Sardinella tawilis

Sardinella tawilis (the freshwater sardinella, freshwater herring, or bombon sardine), is a freshwater sardine found exclusively in the Philippines. It is the only member of the genus Sardinella known to exist entirely in fresh water.[1] Locally, they are known in Filipino as tawilis.[1]

Freshwater sardinella
Sardinella tawilis 01.jpg
Sardinella tawilis being sold in a market.
Scientific classification
S. tawilis
Binomial name
Sardinella tawilis
(Herre, 1927)

Harengula tawilis Herre, 1927

S. tawilis is listed in the Ark of Taste international catalogue of endangered heritage foods of the Philippines by the Slow Food movement.[2]

In January 2019, the International Union for Conservation of Nature declared S. tawilis an endangered species.[3][4][5]


S. tawilis is a small fish reaching up to 15 cm and weighing less than 30 g. Like other members of their family, they have laterally compressed bodies with bellies covered in tough, scale-like scutes. They have a single, triangular dorsal fin and a forked caudal fin. They possess long, slender gill rakers in their mouths.[1]

Range and distributionEdit

S. tawilis populations are found only in a Taal Lake in Batangas province on the island of Luzon in the Philippines. The third-largest lake in the Philippines is in the caldera of an ancient volcano.[6] Before recent history, the lake was but an extension of the entirely marine Balayan Bay. Major eruptions in the 18th century essentially sealed the lake from the sea, eventually leading its waters to become fresh water. S. tawilis is believed to be one of a few former marine species trapped within the lake that have evolved into purely freshwater species.[1]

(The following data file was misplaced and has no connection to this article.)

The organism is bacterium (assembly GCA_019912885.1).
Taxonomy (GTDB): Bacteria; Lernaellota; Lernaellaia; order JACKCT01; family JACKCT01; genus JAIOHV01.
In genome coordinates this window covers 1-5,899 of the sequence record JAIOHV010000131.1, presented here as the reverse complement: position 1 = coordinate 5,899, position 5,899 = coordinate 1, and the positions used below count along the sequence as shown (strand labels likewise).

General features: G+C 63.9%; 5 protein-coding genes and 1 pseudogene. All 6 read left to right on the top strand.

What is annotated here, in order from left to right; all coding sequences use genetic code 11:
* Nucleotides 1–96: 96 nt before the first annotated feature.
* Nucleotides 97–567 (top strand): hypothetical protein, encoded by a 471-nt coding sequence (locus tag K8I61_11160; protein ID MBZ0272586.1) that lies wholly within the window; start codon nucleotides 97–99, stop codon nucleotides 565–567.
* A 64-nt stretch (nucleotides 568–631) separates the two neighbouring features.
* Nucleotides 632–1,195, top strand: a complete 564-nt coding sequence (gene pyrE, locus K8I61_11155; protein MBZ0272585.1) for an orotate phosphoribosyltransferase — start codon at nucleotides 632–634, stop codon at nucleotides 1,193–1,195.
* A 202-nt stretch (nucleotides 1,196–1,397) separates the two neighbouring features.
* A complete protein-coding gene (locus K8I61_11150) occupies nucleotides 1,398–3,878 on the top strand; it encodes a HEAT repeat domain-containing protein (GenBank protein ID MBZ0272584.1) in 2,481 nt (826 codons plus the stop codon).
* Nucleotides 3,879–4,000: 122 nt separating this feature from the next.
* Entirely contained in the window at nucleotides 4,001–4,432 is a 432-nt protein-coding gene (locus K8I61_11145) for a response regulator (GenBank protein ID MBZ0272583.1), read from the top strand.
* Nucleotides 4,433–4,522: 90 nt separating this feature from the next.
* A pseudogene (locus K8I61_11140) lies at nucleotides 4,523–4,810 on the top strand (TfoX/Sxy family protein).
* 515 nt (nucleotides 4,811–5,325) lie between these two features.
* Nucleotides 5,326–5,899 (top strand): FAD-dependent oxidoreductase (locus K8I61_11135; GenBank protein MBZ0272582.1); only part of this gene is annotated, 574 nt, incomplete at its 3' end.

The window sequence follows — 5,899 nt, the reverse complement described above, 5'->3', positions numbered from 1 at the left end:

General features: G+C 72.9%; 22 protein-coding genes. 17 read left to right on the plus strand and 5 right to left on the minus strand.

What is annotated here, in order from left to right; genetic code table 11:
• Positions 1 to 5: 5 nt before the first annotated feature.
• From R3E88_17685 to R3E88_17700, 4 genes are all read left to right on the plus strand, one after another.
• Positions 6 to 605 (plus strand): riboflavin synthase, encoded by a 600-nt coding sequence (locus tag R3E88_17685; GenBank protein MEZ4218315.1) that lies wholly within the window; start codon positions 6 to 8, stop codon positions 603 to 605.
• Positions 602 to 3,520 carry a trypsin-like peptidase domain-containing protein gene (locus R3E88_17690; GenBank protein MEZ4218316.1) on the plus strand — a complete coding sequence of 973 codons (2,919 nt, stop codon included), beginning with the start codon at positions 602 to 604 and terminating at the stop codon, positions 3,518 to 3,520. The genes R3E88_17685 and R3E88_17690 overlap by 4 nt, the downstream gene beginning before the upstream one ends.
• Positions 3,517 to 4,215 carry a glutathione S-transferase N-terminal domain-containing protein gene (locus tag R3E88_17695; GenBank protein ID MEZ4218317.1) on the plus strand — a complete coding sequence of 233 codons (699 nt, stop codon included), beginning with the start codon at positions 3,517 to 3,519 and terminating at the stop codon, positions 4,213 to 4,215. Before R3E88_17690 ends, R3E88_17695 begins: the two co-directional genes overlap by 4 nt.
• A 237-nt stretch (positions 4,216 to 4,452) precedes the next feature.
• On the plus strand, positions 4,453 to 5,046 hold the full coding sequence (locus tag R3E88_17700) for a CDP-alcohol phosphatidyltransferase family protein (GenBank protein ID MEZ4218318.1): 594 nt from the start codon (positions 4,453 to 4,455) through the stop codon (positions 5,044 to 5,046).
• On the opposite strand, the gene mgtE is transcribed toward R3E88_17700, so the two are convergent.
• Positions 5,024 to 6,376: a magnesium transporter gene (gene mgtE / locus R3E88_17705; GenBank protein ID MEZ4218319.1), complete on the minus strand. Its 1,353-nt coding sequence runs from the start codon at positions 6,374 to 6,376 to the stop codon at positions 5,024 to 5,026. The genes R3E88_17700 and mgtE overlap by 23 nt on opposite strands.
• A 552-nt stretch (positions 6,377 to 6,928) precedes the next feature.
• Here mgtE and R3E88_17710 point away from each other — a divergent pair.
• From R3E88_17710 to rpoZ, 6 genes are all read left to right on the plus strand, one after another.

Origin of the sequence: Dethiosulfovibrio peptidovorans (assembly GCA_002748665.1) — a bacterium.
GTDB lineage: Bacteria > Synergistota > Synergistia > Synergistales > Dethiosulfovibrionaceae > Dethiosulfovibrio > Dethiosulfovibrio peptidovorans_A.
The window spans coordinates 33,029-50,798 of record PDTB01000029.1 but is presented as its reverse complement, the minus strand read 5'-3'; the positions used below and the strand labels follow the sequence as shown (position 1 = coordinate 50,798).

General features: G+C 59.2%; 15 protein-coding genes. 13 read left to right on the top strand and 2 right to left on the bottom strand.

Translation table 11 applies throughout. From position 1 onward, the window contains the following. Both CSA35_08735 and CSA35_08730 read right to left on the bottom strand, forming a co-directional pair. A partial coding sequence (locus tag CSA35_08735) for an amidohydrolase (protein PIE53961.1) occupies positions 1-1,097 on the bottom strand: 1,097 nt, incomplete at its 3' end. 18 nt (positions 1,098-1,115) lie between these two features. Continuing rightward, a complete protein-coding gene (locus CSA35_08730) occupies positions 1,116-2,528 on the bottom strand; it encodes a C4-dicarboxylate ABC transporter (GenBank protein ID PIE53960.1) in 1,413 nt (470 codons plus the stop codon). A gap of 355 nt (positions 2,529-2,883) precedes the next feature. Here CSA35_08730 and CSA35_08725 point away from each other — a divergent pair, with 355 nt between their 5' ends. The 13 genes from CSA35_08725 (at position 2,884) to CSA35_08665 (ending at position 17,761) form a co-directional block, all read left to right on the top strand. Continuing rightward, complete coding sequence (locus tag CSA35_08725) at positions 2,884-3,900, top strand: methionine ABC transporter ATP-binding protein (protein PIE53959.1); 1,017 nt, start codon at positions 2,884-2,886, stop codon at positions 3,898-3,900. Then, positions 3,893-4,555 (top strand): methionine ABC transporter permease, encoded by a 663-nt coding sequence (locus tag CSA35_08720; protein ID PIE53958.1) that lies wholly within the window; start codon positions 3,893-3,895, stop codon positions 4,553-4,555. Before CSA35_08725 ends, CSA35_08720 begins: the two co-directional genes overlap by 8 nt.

S. tawilis, like members of its family, is an epipelagic filter feeder, using its gill rakers to strain plankton from the water while it swims with its mouth open. They roam the lake in large schools, just below the surface as the volcanic (and thus sedimentary) nature of the lake limits their plankton food to the surface.

The freshwater sardinella prefers to ingest larger prey, such as adult copepods, supplemented with rotifers and water fleas. During the summer months when the density of smaller copepods were much higher, their stomach contents consisted primarily of calanoid copepods, which are larger than the copepods blooming during this time. This suggests some partial control over prey selection exhibited by the fish, as opposed to simple filter-feeding.[7]

Little is known about their reproduction.[8] It is known that the Taal population spawns during the months of April to July, when surface temperatures are highest.[7]

Etymology and taxonomic historyEdit

Sardinella is the diminutive of the Greek sarda, meaning literally "little sardine".

The species was originally identified and named in 1927 as Harengula tawilis by Albert William Herre, the Chief of the Fisheries Division of the Bureau of Science in Manila. The species was later moved to the more appropriate and taxonomically accurate genus, Sardinella.[1]

Importance to humansEdit

Bins of S. tawilis for sale at a Metro Manila supermarket

Despite its threatened status,[9] stocks in Lake Taal have been commercially fished for several decades. The fish is a widely popular food fish in the Philippines, and tons are shipped to most of the major cities in the country. Local supermarkets and wet markets usually have a tray or pile dedicated solely to the species.